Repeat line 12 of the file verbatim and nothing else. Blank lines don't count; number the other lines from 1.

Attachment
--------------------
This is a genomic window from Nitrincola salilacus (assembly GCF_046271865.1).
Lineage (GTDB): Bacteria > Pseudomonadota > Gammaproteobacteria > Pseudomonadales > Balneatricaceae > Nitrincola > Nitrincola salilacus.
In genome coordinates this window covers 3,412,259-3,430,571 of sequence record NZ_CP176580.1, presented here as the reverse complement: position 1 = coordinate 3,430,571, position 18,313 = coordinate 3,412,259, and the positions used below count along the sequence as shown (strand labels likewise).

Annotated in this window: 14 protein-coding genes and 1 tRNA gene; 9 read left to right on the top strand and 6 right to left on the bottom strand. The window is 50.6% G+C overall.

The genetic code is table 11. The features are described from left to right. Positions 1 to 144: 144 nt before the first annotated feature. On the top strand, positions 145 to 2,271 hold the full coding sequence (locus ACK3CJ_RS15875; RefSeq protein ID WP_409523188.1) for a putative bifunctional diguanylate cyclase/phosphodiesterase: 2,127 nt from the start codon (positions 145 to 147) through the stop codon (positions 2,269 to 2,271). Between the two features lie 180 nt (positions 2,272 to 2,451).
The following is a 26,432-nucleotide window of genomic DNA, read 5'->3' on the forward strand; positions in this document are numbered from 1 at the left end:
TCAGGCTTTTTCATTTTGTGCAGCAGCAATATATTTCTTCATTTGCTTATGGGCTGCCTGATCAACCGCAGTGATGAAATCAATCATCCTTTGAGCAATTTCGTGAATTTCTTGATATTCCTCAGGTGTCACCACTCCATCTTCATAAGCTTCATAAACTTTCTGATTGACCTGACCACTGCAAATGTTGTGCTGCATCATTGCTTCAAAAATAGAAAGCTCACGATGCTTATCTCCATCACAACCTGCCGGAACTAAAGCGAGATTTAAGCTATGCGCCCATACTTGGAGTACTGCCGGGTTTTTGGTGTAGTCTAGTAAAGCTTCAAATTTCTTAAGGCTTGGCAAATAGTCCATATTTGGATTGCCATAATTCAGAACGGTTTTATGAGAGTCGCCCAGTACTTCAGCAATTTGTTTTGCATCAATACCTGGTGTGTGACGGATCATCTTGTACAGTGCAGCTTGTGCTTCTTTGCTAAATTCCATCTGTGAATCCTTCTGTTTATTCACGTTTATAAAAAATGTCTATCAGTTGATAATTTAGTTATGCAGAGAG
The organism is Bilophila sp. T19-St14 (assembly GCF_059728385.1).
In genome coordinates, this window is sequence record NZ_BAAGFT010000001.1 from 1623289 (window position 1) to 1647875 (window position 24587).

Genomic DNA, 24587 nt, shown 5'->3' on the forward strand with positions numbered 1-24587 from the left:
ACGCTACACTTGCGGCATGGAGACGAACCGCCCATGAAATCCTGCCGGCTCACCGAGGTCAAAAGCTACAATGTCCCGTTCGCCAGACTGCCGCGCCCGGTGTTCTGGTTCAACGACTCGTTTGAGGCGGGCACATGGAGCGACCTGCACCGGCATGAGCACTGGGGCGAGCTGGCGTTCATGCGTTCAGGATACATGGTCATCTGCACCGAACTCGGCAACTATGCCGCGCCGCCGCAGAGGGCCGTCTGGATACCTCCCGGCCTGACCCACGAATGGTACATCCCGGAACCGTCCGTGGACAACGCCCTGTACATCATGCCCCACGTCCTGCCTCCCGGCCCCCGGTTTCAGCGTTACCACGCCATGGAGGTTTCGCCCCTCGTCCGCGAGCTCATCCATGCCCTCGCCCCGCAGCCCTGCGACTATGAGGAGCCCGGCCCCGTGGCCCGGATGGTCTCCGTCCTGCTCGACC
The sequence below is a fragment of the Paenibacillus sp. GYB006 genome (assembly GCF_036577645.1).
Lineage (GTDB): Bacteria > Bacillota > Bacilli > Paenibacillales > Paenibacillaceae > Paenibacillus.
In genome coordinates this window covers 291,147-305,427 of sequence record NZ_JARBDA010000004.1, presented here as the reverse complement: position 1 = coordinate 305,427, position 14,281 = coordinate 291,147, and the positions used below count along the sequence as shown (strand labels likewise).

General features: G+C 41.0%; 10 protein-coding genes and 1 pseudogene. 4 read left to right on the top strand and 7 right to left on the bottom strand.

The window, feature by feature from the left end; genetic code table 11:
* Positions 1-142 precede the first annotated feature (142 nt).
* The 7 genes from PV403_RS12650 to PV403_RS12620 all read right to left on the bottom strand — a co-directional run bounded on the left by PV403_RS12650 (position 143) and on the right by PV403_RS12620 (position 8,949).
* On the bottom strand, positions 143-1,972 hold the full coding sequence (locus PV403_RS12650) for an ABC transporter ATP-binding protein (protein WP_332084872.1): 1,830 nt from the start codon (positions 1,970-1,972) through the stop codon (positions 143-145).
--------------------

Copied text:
The sequence below is a fragment of the Paenibacillus sp. GYB006 genome (assembly GCF_036577645.1).